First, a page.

The development of blood cells from hematopoietic stem cells in the bone marrow is dependent on communication with bone marrow stroma cells, making these cells central for the appropriate regulation of hematopoiesis. To identify transcription factors that may play a role in gene regulation in stroma cells, we performed comparative gene expression analysis of fibroblastic NIH3T3 cells, unable to support hematopoiesis in vitro, and OP-9 stroma cells, highly efficient in this regard. These experiments revealed that transcription factors of the early B cell factor (EBF) family were highly expressed in OP-9 cells as compared with the NIH3T3 cells. To identify potential targets genes for EBF proteins in stroma cells, we overexpressed EBF in fibroblasts and analyzed the pattern of induced genes by microarray analysis. This revealed that EBF was able to up-regulate expression of among others the Cxcl12, Ccl9, and Periostin genes. The identification of relevant promoters revealed that they all contained functional EBF binding sites able to interact with EBF in OP-9 cells. Furthermore, ectopic expression of a dominant negative EBF protein or antisense EBF-1 RNA in OP-9 stroma cells resulted in reduced expression of these target genes. These data suggest that EBF proteins might have dual roles in hematopoiesis acting both as intrinsic regulators of B-lymphopoiesis and as regulators of genes in bone marrow stroma cells. © 2007 by The American Society for Biochemistry and Molecular Biology, Inc.

National Category
Medical and Health Sciences
Identifiers
urn:nbn:se:liu:diva-39974 (URN)10.1074/jbc.M610263200 (DOI)51893 (Local ID)51893 (Archive number)51893 (OAI)
Available from: 2009-10-10 Created: 2009-10-10 Last updated: 2017-12-13Bibliographically approved
3. Genomics based analysis of interactions between developing B-lymphocytes and stromal cells reveal complex interactions and two-way communication
Open this publication in new window or tab >>Genomics based analysis of interactions between developing B-lymphocytes and stromal cells reveal complex interactions and two-way communication
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2010 (English)In: BMC Genomics, ISSN 1471-2164, E-ISSN 1471-2164, Vol. 11, no 108Article in journal (Refereed) Published
Abstract [en]

Background: The use of functional genomics has largely increased our understanding of cell biology and promises to help the development of systems biology needed to understand the complex order of events that regulates cellular differentiation in vivo. One model system clearly dependent on the integration of extra and intra cellular signals is the development of B-lymphocytes from hematopoietic stem cells in the bone marrow. This developmental pathway involves several defined differentiation stages associated with specific expression of genes including surface markers that can be used for the prospective isolation of the progenitor cells directly from the bone marrow to allow for ex vivo gene expression analysis. The developmental process can be simulated in vitro making it possible to dissect information about cell/cell communication as well as to address the relevance of communication pathways in a rather direct manner. Thus we believe that B-lymphocyte development represents a useful model system to take the first steps towards systems biology investigations in the bone marrow. Results: In order to identify extra cellular signals that promote B lymphocyte development we created a database with approximately 400 receptor ligand pairs and software matching gene expression data from two cell populations to obtain information about possible communication pathways. Using this database and gene expression data from NIH3T3 cells (unable to support B cell development), OP-9 cells (strongly supportive of B cell development), pro-B and pre-B cells as well as mature peripheral B-lineage cells, we were able to identify a set of potential stage and stromal cell restricted communication pathways. Functional analysis of some of these potential ways of communication allowed us to identify BMP-4 as a potent stimulator of B-cell development in vitro. Further, the analysis suggested that there existed possibilities for progenitor B cells to send signals to the stroma. The functional consequences of this were investigated by co-culture experiments revealing that the co-incubation of stromal cells with B cell progenitors altered both the morphology and the gene expression pattern in the stromal cells. Conclusions: We believe that this gene expression data analysis method allows for the identification of functionally relevant interactions and therefore could be applied to other data sets to unravel novel communication pathways.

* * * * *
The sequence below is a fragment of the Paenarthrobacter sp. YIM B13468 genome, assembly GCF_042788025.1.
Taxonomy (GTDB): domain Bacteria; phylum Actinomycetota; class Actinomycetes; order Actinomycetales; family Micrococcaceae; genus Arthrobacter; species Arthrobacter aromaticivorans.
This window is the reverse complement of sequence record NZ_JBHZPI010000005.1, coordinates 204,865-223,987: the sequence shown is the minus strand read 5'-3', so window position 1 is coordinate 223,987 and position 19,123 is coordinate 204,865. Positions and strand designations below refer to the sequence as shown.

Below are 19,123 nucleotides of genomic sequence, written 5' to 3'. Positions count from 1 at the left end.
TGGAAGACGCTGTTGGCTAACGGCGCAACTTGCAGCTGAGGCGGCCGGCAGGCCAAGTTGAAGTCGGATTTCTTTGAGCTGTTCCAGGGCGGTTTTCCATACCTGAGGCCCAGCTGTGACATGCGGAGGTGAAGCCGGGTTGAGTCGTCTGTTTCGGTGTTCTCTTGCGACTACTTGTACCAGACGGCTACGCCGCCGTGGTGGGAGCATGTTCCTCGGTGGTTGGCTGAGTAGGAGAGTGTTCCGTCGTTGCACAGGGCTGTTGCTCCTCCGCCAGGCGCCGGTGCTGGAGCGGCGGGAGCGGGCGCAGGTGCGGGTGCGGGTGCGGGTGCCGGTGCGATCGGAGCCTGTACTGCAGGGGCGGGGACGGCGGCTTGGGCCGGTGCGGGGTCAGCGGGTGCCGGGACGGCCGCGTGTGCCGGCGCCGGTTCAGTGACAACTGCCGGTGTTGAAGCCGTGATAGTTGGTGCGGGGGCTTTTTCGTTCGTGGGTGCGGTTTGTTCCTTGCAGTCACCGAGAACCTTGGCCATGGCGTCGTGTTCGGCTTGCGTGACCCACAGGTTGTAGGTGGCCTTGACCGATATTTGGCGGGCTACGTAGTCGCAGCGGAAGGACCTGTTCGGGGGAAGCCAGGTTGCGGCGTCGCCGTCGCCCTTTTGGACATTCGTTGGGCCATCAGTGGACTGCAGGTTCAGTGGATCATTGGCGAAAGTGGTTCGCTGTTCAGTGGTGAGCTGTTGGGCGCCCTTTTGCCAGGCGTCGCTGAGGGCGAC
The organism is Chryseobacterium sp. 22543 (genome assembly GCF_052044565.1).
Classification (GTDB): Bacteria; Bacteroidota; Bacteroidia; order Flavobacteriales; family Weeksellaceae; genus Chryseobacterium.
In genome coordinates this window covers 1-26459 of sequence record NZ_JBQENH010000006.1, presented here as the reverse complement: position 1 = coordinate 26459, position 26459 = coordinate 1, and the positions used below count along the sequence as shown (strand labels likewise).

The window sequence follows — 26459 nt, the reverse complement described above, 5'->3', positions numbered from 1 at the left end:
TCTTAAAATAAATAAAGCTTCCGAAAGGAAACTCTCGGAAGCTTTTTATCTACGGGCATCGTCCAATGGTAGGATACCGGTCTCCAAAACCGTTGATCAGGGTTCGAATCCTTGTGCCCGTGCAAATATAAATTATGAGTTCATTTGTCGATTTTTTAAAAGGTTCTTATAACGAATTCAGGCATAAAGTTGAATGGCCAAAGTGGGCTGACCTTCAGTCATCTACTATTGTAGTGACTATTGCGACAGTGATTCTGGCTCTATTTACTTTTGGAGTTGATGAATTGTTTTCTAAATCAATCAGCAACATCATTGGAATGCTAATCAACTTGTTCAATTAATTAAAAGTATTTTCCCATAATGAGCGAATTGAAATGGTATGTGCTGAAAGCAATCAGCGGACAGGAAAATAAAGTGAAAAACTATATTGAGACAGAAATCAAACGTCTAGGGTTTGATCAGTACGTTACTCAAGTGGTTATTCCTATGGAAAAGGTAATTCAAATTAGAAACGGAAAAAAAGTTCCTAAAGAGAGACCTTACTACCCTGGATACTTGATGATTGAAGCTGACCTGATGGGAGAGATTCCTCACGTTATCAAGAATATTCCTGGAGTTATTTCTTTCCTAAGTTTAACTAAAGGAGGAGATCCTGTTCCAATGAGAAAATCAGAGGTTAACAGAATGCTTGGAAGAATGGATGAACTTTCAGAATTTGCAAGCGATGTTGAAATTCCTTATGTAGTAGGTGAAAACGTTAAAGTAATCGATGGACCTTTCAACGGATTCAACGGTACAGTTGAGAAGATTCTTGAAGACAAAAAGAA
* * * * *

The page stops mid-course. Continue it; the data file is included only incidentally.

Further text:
National Category
Medical and Health Sciences
Identifiers
urn:nbn:se:liu:diva-54511 (URN)10.1186/1471-2164-11-108 (DOI)000275293200001 ()
Note
Original Publication: Jenny Zetterblad, Hong Qian, Sasan Zandi, Robert Mansson, Anna Lagergren, Frida Hansson, David Bryder, Nils Paulsson and Mikael Sigvardsson, Genomics based analysis of interactions between developing B-lymphocytes and stromal cells reveal complex interactions and two-way communication, 2010, BMC GENOMICS, (11), 108. http://dx.doi.org/10.1186/1471-2164-11-108 Licensee: BioMed Central http://www.biomedcentral.com/ Available from: 2010-03-19 Created: 2010-03-19 Last updated: 2017-12-12Bibliographically approved
4. Dynamic crosstalk between developing blood cells and mesenchymal stroma compartments
Open this publication in new window or tab >>Dynamic crosstalk between developing blood cells and mesenchymal stroma compartments
(English)Manuscript (preprint) (Other academic)
Abstract [en]

The development of hematopoietic cells in the bone marrow is dependent on cellular interactions between blood cell progenitors and mesenchymal stroma cells. In order to increase the understanding of how cells communicate in this specialized environment, we have developed software scripts that allow us to compare gene expression patterns in two cells types and extract information about potential interaction pathways. The gene expression data was generated from freshly isolated FACS purified BM cells of hematopoietic or mesenchymal origins. This proposed that defined mesenchymal populations provide specific components to the microenvironment. Furthermore, even though several communication pathways were shared by multiple hematopoietic developmental stages, stage specific interactions may be involved in the modulation of defined progenitor populations. Additionally the analysis suggested that there existed possibilities for the hematopoietic cells to signal to the stroma cells and for the stroma cells to signal to each other. Our analysis suggests existence of a highly complex and dynamic crosstalk in the BM microenvironment.

National Category
Medical and Health Sciences
Identifiers
urn:nbn:se:liu:diva-72334 (URN)
Available from: 2011-11-25 Created: 2011-11-25 Last updated: 2011-11-25Bibliographically approved